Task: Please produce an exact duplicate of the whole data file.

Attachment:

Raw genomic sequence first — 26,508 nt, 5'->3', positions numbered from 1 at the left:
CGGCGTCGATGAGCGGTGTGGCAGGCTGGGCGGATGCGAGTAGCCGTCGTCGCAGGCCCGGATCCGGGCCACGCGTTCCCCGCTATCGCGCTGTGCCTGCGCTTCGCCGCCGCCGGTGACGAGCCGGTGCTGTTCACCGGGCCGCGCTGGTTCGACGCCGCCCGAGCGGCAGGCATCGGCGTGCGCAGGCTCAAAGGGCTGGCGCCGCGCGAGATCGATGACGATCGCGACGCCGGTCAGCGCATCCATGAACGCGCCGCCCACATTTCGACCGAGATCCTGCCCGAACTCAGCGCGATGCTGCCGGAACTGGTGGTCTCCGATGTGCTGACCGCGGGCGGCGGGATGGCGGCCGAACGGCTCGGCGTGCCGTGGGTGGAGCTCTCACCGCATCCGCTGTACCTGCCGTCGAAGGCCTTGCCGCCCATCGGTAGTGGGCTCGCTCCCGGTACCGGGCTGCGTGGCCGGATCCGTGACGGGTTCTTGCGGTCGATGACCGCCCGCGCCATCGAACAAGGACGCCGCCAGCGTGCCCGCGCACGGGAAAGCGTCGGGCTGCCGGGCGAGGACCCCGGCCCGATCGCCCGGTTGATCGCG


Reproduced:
Raw genomic sequence first — 26,508 nt, 5'->3', positions numbered from 1 at the left:
CGGCGTCGATGAGCGGTGTGGCAGGCTGGGCGGATGCGAGTAGCCGTCGTCGCAGGCCCGGATCCGGGCCACGCGTTCCCCGCTATCGCGCTGTGCCTGCGCTTCGCCGCCGCCGGTGACGAGCCGGTGCTGTTCACCGGGCCGCGCTGGTTCGACGCCGCCCGAGCGGCAGGCATCGGCGTGCGCAGGCTCAAAGGGCTGGCGCCGCGCGAGATCGATGACGATCGCGACGCCGGTCAGCGCATCCATGAACGCGCCGCCCACATTTCGACCGAGATCCTGCCCGAACTCAGCGCGATGCTGCCGGAACTGGTGGTCTCCGATGTGCTGACCGCGGGCGGCGGGATGGCGGCCGAACGGCTCGGCGTGCCGTGGGTGGAGCTCTCACCGCATCCGCTGTACCTGCCGTCGAAGGCCTTGCCGCCCATCGGTAGTGGGCTCGCTCCCGGTACCGGGCTGCGTGGCCGGATCCGTGACGGGTTCTTGCGGTCGATGACCGCCCGCGCCATCGAACAAGGACGCCGCCAGCGTGCCCGCGCACGGGAAAGCGTCGGGCTGCCGGGCGAGGACCCCGGCCCGATCGCCCGGTTGATCGCG